[Because the president wants to hang out with his kind of peeps, the kind you don’t find at funerals for Supreme Court justices, he is planning a trip to Cuba on March 21-22. Thus this rerun from Aug. 25.]

There is a Cuban embassy in Washington. There is a U.S. embassy in Havana. Flags are flying. Airlines see tourism dollar signs. Those who restore vintage cars are excited about importing working vehicles from the island.

Cuban missile crisis? Bay of Pigs? Mariel boatlift? Decades of draconian economic sanctions?

Hey, let bygones be bygones. Raul Castro and Barack Obama want to be pals.

Obama acknowledged that as the countries move closer there may be “very serious differences” over issues like free speech. (He said that with a straight face. We all know he and Castro 100% agree that no criticism should go unpunished.)

The trade embargo thing is stickier, because all American property was seized after the Cuban revolution, everything from sugar factories to oil refineries. Thousands of claims were filed, totaling about $1.8 billion.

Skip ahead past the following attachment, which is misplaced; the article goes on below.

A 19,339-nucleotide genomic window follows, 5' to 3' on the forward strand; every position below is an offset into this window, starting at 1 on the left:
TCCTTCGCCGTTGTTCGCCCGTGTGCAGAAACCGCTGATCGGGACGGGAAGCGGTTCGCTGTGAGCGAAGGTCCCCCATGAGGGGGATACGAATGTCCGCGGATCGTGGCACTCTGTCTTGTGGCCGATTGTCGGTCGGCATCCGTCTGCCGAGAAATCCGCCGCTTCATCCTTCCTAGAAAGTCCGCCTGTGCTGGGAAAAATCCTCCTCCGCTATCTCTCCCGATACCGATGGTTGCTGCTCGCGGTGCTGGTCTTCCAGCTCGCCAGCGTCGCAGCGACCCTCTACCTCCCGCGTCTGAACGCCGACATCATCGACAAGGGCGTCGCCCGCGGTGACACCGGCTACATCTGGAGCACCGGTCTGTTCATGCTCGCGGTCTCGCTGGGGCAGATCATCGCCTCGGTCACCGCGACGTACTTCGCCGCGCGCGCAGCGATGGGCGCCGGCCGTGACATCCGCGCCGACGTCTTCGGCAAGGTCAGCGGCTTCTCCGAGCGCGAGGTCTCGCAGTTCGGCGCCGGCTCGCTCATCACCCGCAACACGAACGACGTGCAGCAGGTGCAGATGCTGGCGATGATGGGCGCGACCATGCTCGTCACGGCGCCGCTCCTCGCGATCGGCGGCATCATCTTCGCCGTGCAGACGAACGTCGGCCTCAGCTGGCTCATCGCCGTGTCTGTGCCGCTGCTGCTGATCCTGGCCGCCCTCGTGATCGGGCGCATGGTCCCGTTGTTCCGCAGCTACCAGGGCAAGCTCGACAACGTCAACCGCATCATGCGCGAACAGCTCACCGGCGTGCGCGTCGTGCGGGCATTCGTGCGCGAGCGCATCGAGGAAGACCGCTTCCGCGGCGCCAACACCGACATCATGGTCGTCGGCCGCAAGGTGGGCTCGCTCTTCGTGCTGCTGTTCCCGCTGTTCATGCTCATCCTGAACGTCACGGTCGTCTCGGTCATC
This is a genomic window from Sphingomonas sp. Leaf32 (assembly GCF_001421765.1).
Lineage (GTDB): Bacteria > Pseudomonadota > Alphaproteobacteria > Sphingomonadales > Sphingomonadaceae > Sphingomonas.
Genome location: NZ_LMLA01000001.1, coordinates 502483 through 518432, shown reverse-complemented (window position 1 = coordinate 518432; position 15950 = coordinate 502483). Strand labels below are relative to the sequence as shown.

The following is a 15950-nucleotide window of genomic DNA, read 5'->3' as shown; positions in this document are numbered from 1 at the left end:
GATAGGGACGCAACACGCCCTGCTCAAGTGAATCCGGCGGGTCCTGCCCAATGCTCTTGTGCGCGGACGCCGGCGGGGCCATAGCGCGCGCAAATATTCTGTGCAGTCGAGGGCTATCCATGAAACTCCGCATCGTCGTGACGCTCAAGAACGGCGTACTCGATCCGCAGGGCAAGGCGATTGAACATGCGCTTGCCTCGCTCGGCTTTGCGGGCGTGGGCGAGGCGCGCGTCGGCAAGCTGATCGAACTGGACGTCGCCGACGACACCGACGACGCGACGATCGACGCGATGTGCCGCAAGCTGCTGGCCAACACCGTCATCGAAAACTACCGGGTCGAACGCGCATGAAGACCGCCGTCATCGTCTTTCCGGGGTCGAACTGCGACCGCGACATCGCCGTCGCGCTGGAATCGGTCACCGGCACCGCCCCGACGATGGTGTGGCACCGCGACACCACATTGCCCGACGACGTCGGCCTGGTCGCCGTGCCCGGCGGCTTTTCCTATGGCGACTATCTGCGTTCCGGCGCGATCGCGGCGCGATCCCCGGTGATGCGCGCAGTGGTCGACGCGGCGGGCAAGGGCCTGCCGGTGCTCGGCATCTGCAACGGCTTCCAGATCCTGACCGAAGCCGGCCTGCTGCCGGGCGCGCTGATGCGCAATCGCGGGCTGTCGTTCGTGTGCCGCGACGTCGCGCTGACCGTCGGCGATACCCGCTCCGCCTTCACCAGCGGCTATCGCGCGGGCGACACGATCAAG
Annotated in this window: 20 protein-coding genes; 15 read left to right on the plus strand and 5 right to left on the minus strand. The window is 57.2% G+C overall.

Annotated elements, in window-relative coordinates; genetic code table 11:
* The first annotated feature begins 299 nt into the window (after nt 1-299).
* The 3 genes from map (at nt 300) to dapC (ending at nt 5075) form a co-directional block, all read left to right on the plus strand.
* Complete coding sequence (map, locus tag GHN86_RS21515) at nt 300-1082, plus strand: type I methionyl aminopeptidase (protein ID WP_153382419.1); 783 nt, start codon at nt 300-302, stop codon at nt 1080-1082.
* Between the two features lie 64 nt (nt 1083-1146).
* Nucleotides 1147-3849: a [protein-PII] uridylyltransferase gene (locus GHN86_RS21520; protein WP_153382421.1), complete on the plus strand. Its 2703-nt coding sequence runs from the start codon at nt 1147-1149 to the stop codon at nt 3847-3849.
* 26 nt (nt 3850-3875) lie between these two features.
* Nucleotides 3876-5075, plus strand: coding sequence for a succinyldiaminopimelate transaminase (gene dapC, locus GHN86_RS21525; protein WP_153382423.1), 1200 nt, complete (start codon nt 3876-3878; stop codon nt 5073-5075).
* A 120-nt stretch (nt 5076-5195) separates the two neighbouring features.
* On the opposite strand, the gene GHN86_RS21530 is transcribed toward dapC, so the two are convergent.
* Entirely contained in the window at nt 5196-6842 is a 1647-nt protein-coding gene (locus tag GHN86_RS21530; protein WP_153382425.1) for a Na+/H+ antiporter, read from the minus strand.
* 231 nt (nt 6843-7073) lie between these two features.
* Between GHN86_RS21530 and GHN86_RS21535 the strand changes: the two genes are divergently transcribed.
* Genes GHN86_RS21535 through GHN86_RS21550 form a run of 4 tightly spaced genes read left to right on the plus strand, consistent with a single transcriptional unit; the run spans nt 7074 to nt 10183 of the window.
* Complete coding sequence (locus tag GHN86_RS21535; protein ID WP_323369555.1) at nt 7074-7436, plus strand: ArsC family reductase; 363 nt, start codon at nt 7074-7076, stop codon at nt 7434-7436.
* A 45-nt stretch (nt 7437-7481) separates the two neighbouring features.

Leon Neyfakh of The Boston Globe examined the substantial legal hurdles to improving relations more than a year ago, interviewing many learned people. The money quote is from Julia Sweig of the Council on Foreign Relations:

“There is a scenario that I see, which is bit by bit the fundamentals of the embargo are chiseled away by executive order, by the economic and family ties linking Cuba and the United States, and by non-enforcement.”

In other words, the claimants can join the General Motors bondholders in getting screwed, probably between the 2016 election and Jan. 20, 2017.

On one thing, the two new BFFs agree: Rule of law? We don’t need no stinkin’ rule of law.

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